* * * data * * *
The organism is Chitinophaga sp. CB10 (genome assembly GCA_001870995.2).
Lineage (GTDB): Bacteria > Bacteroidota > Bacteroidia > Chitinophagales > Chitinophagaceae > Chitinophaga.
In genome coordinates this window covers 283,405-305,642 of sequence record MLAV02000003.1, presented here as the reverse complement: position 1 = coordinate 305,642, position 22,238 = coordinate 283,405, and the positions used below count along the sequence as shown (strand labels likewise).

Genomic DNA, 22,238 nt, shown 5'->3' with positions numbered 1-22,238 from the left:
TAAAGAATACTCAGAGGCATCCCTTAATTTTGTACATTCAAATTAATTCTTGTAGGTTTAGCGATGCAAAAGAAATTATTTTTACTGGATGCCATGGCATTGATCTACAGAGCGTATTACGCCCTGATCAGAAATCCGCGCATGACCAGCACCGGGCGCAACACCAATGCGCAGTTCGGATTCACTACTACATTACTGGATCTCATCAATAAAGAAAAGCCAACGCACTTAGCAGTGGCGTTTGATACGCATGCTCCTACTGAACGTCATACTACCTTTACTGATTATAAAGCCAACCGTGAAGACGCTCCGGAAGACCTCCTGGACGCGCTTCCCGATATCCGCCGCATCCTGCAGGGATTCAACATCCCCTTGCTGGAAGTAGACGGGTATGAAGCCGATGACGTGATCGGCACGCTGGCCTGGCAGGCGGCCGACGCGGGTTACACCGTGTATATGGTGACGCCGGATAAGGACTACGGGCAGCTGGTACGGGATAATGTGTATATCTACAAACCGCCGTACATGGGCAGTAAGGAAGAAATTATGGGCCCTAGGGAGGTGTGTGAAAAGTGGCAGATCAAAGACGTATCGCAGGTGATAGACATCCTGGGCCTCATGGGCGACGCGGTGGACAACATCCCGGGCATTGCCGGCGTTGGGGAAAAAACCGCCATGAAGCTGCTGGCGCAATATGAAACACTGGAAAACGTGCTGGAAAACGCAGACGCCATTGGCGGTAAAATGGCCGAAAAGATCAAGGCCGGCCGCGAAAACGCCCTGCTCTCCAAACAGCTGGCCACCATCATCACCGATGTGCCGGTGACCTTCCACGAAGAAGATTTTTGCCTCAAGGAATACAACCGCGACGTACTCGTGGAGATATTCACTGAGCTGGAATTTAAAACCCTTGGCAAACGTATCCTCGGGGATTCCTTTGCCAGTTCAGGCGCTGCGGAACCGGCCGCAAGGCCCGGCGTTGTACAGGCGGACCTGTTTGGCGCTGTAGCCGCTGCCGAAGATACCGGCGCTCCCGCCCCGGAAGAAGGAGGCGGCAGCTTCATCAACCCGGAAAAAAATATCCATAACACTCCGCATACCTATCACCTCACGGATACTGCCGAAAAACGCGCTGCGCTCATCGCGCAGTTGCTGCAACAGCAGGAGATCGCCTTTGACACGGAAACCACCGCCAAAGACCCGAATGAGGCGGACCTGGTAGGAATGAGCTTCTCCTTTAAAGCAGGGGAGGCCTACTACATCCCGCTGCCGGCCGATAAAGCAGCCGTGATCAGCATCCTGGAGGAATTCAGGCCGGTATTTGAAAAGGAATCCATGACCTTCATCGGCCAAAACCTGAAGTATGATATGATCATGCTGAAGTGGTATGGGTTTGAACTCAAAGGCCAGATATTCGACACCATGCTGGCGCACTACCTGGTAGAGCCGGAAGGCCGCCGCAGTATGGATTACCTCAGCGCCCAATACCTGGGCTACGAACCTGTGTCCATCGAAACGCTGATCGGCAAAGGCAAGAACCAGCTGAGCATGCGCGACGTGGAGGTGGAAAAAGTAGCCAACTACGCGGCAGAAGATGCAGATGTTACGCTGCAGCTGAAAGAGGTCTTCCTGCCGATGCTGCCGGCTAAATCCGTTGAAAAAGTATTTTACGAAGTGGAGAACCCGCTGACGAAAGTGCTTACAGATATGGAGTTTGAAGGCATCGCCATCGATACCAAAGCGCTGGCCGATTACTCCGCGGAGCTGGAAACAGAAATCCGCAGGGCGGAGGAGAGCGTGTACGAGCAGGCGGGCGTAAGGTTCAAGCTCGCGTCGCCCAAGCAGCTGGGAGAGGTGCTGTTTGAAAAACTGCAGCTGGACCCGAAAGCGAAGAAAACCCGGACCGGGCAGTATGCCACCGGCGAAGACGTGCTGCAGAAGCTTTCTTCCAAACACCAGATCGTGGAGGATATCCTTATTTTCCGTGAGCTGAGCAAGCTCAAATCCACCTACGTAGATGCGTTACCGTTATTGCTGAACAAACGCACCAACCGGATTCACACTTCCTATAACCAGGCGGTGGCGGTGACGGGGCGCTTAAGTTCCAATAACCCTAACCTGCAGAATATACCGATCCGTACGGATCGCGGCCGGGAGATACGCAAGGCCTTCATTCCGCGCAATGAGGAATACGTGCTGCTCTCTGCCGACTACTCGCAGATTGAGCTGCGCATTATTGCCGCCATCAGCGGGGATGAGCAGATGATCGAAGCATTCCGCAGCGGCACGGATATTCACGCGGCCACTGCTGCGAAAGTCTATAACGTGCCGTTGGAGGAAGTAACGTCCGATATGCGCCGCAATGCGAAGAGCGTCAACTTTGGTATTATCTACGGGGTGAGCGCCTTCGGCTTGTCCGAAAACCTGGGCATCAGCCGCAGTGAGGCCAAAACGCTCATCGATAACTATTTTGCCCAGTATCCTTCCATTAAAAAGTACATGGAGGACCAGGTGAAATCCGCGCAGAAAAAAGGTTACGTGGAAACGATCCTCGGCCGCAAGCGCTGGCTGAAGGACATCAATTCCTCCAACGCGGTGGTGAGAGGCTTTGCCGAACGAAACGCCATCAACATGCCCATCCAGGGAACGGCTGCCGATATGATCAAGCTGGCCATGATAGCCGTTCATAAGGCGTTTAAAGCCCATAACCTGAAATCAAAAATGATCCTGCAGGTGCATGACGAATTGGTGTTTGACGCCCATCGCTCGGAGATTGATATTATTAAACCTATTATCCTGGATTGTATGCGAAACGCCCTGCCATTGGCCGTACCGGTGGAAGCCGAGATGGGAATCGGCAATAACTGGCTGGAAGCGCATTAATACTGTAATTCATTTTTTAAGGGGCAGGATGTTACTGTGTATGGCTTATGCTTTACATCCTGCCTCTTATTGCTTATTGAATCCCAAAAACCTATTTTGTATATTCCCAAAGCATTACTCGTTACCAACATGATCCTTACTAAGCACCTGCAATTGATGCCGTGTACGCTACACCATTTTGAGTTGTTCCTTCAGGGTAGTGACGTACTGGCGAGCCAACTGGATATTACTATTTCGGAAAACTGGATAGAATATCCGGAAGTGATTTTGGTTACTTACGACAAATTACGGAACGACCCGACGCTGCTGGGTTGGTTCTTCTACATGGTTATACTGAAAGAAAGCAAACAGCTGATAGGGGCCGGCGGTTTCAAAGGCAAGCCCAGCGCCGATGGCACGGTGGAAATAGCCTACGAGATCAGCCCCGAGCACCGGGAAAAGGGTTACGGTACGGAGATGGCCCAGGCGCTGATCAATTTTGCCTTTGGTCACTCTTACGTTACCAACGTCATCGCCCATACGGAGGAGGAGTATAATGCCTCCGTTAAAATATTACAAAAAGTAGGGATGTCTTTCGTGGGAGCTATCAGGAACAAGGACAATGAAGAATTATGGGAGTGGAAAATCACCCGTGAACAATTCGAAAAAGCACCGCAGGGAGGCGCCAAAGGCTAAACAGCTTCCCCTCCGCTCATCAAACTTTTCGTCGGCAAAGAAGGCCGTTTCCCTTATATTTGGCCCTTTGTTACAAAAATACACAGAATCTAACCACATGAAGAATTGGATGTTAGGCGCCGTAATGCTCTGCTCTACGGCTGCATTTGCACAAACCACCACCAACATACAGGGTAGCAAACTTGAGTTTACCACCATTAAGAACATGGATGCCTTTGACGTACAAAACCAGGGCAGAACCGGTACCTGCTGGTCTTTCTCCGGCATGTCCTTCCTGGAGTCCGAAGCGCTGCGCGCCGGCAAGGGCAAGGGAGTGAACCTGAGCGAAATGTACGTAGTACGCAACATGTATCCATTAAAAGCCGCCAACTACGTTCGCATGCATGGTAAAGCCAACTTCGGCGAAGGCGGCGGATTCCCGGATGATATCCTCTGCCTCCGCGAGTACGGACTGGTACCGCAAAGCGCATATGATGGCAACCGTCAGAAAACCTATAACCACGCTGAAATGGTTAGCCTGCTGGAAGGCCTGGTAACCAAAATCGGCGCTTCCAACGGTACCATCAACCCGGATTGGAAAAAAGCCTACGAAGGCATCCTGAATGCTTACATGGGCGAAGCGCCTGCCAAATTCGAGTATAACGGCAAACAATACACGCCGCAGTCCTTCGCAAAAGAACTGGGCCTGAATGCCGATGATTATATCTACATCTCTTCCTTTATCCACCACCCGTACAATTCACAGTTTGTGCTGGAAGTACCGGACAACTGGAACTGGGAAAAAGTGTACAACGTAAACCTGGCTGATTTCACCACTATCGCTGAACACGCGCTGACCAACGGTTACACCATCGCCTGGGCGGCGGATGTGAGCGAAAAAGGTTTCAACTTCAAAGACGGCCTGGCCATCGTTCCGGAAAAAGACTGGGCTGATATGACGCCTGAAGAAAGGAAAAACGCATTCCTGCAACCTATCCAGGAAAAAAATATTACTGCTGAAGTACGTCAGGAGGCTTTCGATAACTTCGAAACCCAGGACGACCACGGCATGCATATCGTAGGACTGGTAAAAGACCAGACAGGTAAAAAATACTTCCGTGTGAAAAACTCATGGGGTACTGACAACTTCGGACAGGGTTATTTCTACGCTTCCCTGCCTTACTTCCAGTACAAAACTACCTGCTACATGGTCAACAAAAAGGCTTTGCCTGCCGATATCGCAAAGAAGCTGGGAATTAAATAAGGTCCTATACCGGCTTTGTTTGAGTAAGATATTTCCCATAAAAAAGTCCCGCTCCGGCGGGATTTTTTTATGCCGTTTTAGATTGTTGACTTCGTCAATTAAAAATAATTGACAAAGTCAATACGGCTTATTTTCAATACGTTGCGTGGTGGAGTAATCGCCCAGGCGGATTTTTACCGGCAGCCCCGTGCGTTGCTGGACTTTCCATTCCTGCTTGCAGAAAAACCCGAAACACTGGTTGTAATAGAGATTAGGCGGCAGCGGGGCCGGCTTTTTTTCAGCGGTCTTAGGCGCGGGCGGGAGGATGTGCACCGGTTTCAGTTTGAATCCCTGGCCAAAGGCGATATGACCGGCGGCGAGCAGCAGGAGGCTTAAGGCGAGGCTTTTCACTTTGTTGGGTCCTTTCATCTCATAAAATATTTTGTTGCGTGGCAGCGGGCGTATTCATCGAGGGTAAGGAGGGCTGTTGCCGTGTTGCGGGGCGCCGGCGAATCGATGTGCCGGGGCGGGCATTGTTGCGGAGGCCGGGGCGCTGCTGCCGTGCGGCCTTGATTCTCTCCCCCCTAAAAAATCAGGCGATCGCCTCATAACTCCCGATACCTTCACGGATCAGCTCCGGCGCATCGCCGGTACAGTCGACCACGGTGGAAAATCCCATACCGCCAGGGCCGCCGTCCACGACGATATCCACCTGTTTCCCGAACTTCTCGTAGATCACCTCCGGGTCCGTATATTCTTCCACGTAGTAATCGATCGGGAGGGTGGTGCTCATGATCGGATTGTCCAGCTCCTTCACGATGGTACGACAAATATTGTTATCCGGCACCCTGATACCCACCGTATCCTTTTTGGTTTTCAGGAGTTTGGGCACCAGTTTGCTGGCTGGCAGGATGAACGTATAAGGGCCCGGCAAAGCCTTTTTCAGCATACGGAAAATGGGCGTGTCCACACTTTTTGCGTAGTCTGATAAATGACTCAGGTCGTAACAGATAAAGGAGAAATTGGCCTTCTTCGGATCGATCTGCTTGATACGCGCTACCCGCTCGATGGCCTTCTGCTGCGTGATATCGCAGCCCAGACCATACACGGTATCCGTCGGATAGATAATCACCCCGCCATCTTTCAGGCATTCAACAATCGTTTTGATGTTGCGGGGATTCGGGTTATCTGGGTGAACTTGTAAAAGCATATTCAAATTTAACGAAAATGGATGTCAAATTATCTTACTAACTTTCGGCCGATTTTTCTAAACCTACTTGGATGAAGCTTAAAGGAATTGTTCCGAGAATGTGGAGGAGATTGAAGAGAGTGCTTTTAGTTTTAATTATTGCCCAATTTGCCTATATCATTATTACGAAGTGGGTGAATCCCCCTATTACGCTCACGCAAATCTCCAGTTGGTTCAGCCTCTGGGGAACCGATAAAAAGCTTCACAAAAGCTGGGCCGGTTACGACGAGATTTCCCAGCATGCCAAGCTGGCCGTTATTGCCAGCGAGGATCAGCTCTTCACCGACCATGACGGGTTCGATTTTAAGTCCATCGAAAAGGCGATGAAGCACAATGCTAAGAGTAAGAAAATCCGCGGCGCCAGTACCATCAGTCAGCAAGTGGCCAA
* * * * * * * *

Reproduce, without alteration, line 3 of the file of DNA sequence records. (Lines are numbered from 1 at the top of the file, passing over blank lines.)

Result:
In genome coordinates this window covers 283,405-305,642 of sequence record MLAV02000003.1, presented here as the reverse complement: position 1 = coordinate 305,642, position 22,238 = coordinate 283,405, and the positions used below count along the sequence as shown (strand labels likewise).